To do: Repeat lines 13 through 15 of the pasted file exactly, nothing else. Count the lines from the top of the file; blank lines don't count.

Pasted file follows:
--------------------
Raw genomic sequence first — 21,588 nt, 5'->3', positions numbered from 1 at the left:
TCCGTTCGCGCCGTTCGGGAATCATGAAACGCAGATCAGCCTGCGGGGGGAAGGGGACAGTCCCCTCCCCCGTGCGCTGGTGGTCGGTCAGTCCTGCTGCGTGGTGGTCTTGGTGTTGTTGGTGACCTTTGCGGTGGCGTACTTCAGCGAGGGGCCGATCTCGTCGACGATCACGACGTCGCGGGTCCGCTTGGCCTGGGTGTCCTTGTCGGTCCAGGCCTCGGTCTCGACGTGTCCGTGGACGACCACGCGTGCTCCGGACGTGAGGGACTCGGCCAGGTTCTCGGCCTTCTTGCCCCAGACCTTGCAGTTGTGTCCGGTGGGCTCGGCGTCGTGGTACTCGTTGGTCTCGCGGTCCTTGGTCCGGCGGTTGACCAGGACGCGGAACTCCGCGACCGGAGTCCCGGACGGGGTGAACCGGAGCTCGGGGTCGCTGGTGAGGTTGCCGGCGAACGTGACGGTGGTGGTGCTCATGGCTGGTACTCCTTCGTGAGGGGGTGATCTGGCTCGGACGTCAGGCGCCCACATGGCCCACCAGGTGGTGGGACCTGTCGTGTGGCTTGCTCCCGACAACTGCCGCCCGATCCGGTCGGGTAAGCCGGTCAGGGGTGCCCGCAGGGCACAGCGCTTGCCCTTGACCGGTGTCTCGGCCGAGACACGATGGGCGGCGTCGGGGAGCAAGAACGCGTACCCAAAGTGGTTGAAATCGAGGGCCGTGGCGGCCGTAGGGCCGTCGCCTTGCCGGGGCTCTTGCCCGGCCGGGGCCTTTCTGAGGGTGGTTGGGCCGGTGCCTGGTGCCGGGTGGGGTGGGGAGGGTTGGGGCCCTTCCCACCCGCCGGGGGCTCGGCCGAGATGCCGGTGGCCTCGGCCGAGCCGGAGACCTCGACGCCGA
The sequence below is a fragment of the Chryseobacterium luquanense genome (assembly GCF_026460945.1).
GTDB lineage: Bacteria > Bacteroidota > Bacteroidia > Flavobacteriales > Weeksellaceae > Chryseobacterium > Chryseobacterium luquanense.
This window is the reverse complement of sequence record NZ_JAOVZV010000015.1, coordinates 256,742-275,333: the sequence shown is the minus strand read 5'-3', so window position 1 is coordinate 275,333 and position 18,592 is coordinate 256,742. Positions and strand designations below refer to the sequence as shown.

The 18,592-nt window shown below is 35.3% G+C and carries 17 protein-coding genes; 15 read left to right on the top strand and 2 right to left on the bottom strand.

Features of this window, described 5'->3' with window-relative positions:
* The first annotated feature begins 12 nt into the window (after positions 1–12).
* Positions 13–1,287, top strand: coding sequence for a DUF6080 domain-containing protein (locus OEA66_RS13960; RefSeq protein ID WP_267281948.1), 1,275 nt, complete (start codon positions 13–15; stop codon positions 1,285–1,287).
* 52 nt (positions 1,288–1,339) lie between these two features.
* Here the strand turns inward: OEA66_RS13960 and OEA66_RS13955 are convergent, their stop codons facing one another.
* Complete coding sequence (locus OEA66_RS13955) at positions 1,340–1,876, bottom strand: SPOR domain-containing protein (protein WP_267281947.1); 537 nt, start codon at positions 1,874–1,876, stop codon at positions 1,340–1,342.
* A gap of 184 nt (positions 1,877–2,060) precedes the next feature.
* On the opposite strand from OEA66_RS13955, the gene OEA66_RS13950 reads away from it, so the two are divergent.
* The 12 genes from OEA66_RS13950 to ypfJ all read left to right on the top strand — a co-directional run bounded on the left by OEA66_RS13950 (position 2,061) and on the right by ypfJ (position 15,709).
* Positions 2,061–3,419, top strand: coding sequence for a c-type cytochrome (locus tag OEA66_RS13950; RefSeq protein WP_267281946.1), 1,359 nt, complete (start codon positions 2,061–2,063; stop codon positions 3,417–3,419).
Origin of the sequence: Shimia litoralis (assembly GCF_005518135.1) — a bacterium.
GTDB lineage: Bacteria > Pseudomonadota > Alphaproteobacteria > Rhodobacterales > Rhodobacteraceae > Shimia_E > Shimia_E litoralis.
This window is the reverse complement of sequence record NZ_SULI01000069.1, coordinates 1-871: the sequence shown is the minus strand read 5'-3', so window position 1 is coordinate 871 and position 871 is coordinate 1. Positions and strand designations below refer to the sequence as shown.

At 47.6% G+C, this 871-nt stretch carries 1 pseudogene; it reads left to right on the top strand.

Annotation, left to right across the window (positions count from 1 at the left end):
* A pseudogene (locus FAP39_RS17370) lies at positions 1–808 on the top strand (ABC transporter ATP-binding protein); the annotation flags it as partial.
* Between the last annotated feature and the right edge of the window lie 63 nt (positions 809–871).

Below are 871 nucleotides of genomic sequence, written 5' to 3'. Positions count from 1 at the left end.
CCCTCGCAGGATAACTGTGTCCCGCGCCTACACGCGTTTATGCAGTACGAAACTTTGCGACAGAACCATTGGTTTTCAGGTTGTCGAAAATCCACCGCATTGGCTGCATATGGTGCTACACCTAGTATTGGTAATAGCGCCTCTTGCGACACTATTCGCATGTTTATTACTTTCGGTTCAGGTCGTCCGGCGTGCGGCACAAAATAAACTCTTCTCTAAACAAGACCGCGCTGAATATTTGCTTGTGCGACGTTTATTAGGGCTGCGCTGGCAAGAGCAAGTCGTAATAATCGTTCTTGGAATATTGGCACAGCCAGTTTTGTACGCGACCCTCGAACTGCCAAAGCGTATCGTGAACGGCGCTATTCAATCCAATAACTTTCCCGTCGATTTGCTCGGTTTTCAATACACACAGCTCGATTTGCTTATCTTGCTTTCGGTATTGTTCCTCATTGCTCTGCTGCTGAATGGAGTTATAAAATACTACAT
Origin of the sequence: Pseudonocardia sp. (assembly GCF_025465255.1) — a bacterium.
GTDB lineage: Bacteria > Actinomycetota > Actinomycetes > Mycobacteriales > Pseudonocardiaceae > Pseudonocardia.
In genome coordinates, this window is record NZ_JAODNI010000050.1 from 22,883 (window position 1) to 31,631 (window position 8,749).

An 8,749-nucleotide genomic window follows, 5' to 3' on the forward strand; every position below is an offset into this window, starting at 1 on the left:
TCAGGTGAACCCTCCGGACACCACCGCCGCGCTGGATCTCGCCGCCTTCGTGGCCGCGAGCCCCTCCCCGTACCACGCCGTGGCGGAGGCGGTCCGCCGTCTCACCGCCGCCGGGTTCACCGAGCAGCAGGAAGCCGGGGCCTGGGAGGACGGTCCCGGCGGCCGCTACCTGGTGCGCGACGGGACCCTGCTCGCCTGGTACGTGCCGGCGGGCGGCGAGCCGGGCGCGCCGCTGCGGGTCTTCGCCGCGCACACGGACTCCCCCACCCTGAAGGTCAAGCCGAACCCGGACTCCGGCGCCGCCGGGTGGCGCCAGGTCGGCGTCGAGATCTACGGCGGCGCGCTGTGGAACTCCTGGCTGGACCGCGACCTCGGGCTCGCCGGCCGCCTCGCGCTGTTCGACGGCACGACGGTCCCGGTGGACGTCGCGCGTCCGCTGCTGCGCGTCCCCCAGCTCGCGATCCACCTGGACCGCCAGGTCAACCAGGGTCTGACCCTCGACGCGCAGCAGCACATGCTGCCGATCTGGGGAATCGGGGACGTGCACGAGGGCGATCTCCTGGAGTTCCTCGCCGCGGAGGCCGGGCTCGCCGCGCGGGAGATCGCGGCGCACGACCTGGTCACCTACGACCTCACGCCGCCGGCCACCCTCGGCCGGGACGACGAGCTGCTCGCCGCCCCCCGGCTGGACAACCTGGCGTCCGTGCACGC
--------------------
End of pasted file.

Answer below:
* A gap of 184 nt (positions 1,877–2,060) precedes the next feature.
* On the opposite strand from OEA66_RS13955, the gene OEA66_RS13950 reads away from it, so the two are divergent.
* The 12 genes from OEA66_RS13950 to ypfJ all read left to right on the top strand — a co-directional run bounded on the left by OEA66_RS13950 (position 2,061) and on the right by ypfJ (position 15,709).